The 2020 Tournament of Roses Parade was watched by 700,000 spectators as it wound its way through the streets of Pasadena, Calif., and was broadcast live to another 7 million people.
A few scientists were also eavesdropping on the pavement-pounding event using a new type of seismic array. The technique could inspire a few new parade prize categories—such as heaviest float, loudest band, and most coordinated marching—as well as revolutionize seismic monitoring in both urban and offshore settings.
The Pasadena distributed acoustic sensing (DAS) array was installed by researchers at the California Institute of Technology (Caltech) in November 2019 by converting two strands of unused telecommunications fiber-optic cable into a citywide seismic instrument. “The primary goal of the Pasadena Array is to detect small earthquakes, but we have not yet had any good-sized earthquakes in the city to test the system,” said Zhongwen Zhan, a seismologist at Caltech in Pasadena and an author of the new study, published in Seismological Research Letters.
“The Rose Parade is a well-controlled event,” Zhan said, with no other traffic except the parade, which travels in a uniform direction at almost constant speed. “This provided a rare opportunity to calibrate the new seismic network.”
Everyone Loves a Parade
Zhan and colleagues drew upon data collected by a stretch of fiber-optic cable that supports around 400 seismic sensors. The 2.5-kilometer cable runs directly beneath the parade route. “The data turned out to be even better than we thought,” Zhan said, capturing both short- and long-period vibrations with “remarkable” resolution down to a few meters.
The seismic record shows the zigzag patterns of police motorcycles used to clear the route; the long and steady vibrations as the road flexes under massively heavy parade floats; and the coordinated, harmonic steps of marching bands. A distinctive gap appears when the Mrs. Meyer’s Clean Day float got stuck at a tight turn and backed up parade traffic for 6 minutes.
The prize for the heaviest float went to Amazon Studios, which had a real bus and rocket mounted on a truck.
The loudest marching band was the Human Jukebox from Southern University and A&M College.
“This is a really fun paper because it’s easy to connect with the subject matter—most people have been to a parade and can imagine how the floats and bands and people could produce seismic noise,” said Nathan Lindsey, a geophysicist at Stanford University who was not involved in the new study. “It’s also a great demonstration of what DAS can do in the urban realm.”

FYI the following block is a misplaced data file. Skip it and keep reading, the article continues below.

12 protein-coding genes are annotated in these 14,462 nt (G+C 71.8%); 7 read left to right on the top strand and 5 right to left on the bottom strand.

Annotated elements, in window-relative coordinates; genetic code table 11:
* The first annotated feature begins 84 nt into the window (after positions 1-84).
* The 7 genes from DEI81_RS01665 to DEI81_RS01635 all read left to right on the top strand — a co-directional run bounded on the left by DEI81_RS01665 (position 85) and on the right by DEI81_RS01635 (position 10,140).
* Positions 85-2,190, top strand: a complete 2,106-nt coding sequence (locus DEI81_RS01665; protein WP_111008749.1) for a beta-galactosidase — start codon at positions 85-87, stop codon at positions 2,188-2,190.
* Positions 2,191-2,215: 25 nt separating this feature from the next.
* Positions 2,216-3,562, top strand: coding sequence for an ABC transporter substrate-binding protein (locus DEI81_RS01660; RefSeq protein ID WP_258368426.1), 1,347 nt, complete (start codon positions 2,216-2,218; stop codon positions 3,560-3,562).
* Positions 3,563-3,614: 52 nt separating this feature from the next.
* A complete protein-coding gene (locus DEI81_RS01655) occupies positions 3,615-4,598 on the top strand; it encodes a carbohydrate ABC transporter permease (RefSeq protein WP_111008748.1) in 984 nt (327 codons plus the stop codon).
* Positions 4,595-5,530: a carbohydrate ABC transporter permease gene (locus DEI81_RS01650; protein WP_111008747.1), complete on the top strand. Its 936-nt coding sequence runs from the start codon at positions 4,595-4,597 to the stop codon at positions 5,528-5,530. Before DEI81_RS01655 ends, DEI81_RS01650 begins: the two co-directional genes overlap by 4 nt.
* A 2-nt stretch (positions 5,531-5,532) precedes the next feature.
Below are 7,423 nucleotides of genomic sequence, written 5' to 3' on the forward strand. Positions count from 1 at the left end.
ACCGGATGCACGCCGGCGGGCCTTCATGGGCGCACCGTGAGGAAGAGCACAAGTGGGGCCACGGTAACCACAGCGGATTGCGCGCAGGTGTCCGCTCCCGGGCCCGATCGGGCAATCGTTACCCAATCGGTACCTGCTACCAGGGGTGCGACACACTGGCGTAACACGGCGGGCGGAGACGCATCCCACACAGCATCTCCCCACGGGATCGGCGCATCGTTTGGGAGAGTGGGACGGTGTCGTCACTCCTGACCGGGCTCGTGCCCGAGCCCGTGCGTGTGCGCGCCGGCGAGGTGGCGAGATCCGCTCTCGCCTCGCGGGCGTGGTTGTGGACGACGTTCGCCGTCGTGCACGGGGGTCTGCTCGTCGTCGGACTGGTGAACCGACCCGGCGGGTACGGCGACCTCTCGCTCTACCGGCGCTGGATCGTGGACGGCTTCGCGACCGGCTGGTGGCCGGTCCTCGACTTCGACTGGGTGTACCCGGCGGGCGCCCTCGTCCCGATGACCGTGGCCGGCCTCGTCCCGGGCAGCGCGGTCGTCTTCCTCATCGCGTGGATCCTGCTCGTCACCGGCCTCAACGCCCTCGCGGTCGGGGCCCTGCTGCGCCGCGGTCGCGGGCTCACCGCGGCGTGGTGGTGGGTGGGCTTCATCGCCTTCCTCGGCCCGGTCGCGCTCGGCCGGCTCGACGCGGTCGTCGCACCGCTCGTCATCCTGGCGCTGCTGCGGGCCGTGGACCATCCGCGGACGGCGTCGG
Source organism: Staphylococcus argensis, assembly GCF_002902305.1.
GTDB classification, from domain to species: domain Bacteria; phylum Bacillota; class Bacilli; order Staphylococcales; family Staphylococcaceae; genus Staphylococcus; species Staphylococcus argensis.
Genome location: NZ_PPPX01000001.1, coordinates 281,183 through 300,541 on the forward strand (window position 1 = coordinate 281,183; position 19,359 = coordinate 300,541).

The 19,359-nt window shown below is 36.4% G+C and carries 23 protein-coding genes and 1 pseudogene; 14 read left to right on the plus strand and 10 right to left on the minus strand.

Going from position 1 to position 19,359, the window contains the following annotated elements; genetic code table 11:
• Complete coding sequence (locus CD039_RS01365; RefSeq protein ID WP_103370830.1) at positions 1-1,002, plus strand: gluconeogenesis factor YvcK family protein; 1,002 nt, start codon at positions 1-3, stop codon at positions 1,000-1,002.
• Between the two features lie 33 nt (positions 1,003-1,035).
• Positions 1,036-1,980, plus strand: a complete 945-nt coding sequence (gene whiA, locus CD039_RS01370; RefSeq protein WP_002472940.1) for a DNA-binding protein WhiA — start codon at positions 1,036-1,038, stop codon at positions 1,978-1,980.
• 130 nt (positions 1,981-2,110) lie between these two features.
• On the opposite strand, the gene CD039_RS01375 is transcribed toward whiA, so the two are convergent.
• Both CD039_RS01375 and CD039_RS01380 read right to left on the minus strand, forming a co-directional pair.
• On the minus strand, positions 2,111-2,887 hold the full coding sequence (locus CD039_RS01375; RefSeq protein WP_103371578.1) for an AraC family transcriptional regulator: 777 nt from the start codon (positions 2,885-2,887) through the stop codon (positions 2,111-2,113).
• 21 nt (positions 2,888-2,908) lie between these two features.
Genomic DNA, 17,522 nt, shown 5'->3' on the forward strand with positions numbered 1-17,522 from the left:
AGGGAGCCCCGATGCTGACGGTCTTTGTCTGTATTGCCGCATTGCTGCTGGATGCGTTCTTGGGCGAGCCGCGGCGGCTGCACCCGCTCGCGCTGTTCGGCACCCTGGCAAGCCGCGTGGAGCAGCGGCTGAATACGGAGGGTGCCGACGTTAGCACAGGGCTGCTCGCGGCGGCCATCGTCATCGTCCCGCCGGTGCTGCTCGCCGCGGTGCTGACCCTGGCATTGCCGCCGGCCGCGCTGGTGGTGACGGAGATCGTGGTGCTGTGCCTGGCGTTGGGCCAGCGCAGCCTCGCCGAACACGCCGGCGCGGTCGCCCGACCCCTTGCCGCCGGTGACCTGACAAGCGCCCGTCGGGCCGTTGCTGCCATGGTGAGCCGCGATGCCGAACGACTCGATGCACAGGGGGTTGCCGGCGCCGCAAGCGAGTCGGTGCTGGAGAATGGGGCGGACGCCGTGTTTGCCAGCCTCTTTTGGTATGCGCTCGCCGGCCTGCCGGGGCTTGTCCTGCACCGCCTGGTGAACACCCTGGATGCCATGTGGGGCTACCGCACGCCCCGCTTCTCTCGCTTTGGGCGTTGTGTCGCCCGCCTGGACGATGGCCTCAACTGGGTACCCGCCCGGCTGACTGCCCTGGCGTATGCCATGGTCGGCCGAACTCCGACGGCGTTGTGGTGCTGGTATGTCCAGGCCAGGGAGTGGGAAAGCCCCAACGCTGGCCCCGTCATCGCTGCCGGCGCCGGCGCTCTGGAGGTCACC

The Next-Generation Seismic Network
DAS systems work by sending laser pulses along fiber-optic cable and measuring the photons as they return back to a sensor at one end of the cable. When the buried cables are flexed by ground motion from an earthquake (or a heavy parade float), researchers can examine changes in the size, frequency, and phase of the reflected pulses to determine the nature of the passing wave.
With existing fiber-optic cables ubiquitous in many cities, “these DAS systems are very easy to set up,” Zhan said. “You basically plug the instrument into one end [of the cable], and you’re ready to go.”
Pasadena’s DAS system, run by Caltech, is connected to 37 kilometers of fiber-optic cables, which support over 5,000 seismic sensors. A few other places have deployed similar networks, though Pasadena’s is currently the largest citywide system in operation, Zhan said. DAS systems are also proving useful offshore and in other settings where deploying and maintaining traditional seismic instruments are logistically challenging, Lindsey said.
“The number of applications for DAS technology is quite impressive,” he said. “Not only for earthquake science, but also for studying volcanoes, the cryosphere, hydrology, geomorphology, and geotechnology in both the built and natural environments, onshore and offshore. This new tool is really flexible, and fiber is everywhere.”
Currently, the technology is limited mainly by “how much data one research group can analyze,” Lindsey said. “These systems generate terabytes of data per day, which adds up to a massive amount of data very quickly.”
—Mary Caperton Morton (@theblondecoyote), Science Writer